Definition of Terrorism

Although the definition of terrorism has been provided in such documents as the U.S. Code, it has remained ambiguous as to the extent of activities that may be considered as acts of terror. For instance, it is not always clear whether activities such as guerilla warfare, political kidnappings and assassinations, and repression of citizens by their state constitute acts of terrorism (Shughart, 2006). According to the U.S code, terrorism is for instance defined as the “premeditated, politically motivated violence perpetrated against noncombatant targets by subnational groups or clandestine agents, usually intended to influence an audience” (U.S Department of State, 2000, p. iii). While the U.S. department of State has adopted this definition, other agencies such as the Federal Bureau of Investigation (FBI) modify this definition by emphasizing the terrorists’ “unlawful use of force or violence” (Shughart, 2006, p. 9). Additionally, the definition by the FBI recognizes people and property as potential targets and proposes that such acts may be made in pursuit of not only political interests but also social, religious or ideological interests (Shughart, 2006, pp. 9-10).

As more literature has tried to clarify the definition of terrorism, various characteristics may be noted that distinguish terrorism from other acts of violence. As recounted by Shughart (2006), these characteristics include that terrorism involves violence or threat of violence to achieve a political effect through planned acts executed in a systematic fashion. Terrorist are also “not bound by established rules of warfare or codes of conduct” and their acts are designed to have widespread psychological consequences that are not specific to the immediate target or victim (Shughart, 2006, p. 10). Despite such clarifications, there still exists ambiguity as whether to include activities such as revolutions against authoritarian rule – which encompass most of the characteristics defining terrorism e.g. unlawful violence, and achieving a political effect – as terrorism. Although some suggestions have been that revolutions are distinguished from terror by their just cause (e.g. Yassir Arafat as quoted in Shughart, 2006, p. 10), such distinction remains largely subjective since what is perceived as “a just cause” may not be perceived as such by other individuals (Cronin, 2003).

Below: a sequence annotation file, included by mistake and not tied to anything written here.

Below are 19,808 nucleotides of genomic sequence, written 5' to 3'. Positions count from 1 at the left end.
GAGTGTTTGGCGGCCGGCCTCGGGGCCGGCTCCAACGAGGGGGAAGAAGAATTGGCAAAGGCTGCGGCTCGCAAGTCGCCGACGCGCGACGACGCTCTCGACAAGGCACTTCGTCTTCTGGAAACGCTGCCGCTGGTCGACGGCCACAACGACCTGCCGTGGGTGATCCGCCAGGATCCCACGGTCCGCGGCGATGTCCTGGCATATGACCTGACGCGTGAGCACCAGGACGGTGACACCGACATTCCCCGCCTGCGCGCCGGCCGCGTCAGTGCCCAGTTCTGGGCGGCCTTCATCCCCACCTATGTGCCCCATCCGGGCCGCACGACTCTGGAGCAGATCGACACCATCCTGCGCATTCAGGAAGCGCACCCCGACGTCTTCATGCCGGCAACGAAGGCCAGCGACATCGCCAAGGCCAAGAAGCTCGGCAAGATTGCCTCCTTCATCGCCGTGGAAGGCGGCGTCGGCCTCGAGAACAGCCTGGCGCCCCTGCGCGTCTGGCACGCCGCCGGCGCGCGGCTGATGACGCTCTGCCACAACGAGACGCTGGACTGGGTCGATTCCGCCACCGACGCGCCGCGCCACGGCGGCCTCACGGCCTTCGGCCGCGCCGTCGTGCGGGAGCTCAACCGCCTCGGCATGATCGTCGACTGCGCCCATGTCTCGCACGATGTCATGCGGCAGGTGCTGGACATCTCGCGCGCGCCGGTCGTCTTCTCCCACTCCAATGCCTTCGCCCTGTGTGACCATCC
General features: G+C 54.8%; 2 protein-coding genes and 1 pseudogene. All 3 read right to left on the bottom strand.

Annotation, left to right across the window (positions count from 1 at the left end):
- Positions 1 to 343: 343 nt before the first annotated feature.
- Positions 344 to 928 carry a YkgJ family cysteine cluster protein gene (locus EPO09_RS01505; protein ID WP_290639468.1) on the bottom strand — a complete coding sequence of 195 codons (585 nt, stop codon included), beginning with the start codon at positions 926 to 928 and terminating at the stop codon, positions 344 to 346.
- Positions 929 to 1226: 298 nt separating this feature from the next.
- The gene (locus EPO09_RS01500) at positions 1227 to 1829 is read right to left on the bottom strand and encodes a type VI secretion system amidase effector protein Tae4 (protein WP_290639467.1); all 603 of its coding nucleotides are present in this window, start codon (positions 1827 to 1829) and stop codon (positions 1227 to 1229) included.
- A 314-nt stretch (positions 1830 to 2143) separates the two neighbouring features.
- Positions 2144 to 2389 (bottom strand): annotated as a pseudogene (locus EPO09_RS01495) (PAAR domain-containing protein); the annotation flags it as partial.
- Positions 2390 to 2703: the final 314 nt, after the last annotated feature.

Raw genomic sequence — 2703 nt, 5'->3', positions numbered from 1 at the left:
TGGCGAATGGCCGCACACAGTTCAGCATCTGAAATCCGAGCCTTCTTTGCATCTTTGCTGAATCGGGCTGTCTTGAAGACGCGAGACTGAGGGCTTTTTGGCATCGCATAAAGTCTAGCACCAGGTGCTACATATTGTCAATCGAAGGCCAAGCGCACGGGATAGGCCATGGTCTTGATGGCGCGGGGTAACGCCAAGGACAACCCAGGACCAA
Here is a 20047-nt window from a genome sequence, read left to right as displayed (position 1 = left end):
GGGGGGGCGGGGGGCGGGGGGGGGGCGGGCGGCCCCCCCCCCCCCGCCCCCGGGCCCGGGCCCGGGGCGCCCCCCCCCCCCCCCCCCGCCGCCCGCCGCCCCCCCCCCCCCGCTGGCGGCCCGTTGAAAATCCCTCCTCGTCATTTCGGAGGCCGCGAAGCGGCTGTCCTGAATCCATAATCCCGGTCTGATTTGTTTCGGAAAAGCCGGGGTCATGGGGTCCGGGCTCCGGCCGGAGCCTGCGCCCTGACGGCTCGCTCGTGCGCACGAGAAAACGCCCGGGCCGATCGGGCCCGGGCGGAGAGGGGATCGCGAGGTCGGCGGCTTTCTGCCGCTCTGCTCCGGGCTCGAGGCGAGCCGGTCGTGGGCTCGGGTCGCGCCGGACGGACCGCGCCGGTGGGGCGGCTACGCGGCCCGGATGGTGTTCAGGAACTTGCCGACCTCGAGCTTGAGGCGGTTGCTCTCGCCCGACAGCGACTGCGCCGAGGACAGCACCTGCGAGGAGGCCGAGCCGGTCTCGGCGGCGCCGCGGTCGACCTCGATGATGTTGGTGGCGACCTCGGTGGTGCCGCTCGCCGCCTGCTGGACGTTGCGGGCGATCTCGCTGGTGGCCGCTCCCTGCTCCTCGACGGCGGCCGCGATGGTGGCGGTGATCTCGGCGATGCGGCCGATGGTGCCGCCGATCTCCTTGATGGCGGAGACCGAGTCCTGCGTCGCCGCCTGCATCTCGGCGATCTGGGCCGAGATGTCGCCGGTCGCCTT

For this paper’s purpose, it would be vital to expand the definition by the U.S state department to include the aspect of fear and uncertainty. In this respect, terrorism achieves its goals (e.g. political, social and religious), through threats or violence that creates a sense of insecurity resulting to excessive fear amongst the public (Shughart, 2006). Additionally, it is by making their actions uncertain and creating a belief that everyone could be a target, that terrorists are able to maintain such sense of insecurity (Shughart, 2006). Further, terrorists design their activities to attract massive publicity that would aid in intimidating an alarmed public and in the process use such public, indirectly, to demand that their leaders rectify some perceived wrongs (Shughart, 2006). Failure of the leaders (government) to rectify such wrongs combined with the government’s incapacity to protect its citizenry from terror activities, could serve as a source of crises of authority (Viotti & Kauppi, 2009). Go to part 3 here.

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